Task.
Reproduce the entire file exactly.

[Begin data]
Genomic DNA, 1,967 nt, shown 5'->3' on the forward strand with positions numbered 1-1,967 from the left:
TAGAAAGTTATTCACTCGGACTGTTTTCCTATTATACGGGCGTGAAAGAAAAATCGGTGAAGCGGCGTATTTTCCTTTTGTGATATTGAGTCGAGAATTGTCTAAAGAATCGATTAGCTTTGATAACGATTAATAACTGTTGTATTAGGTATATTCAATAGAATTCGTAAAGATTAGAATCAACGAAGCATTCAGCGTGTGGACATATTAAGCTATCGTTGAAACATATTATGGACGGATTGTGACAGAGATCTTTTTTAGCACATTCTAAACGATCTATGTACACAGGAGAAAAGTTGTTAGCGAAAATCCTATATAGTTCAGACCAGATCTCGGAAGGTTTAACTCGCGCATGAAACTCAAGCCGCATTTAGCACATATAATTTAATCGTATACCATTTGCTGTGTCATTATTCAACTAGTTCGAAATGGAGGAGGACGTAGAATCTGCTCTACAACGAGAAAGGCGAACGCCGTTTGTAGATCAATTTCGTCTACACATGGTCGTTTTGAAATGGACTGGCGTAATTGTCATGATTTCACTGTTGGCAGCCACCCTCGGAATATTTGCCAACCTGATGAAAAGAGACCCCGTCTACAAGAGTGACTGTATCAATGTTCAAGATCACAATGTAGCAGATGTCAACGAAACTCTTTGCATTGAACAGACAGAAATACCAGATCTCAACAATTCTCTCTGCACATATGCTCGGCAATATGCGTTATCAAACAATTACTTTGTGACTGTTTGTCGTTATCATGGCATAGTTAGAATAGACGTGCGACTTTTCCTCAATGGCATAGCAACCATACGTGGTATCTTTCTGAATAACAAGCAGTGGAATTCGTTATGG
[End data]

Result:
Genomic DNA, 1,967 nt, shown 5'->3' on the forward strand with positions numbered 1-1,967 from the left:
TAGAAAGTTATTCACTCGGACTGTTTTCCTATTATACGGGCGTGAAAGAAAAATCGGTGAAGCGGCGTATTTTCCTTTTGTGATATTGAGTCGAGAATTGTCTAAAGAATCGATTAGCTTTGATAACGATTAATAACTGTTGTATTAGGTATATTCAATAGAATTCGTAAAGATTAGAATCAACGAAGCATTCAGCGTGTGGACATATTAAGCTATCGTTGAAACATATTATGGACGGATTGTGACAGAGATCTTTTTTAGCACATTCTAAACGATCTATGTACACAGGAGAAAAGTTGTTAGCGAAAATCCTATATAGTTCAGACCAGATCTCGGAAGGTTTAACTCGCGCATGAAACTCAAGCCGCATTTAGCACATATAATTTAATCGTATACCATTTGCTGTGTCATTATTCAACTAGTTCGAAATGGAGGAGGACGTAGAATCTGCTCTACAACGAGAAAGGCGAACGCCGTTTGTAGATCAATTTCGTCTACACATGGTCGTTTTGAAATGGACTGGCGTAATTGTCATGATTTCACTGTTGGCAGCCACCCTCGGAATATTTGCCAACCTGATGAAAAGAGACCCCGTCTACAAGAGTGACTGTATCAATGTTCAAGATCACAATGTAGCAGATGTCAACGAAACTCTTTGCATTGAACAGACAGAAATACCAGATCTCAACAATTCTCTCTGCACATATGCTCGGCAATATGCGTTATCAAACAATTACTTTGTGACTGTTTGTCGTTATCATGGCATAGTTAGAATAGACGTGCGACTTTTCCTCAATGGCATAGCAACCATACGTGGTATCTTTCTGAATAACAAGCAGTGGAATTCGTTATGG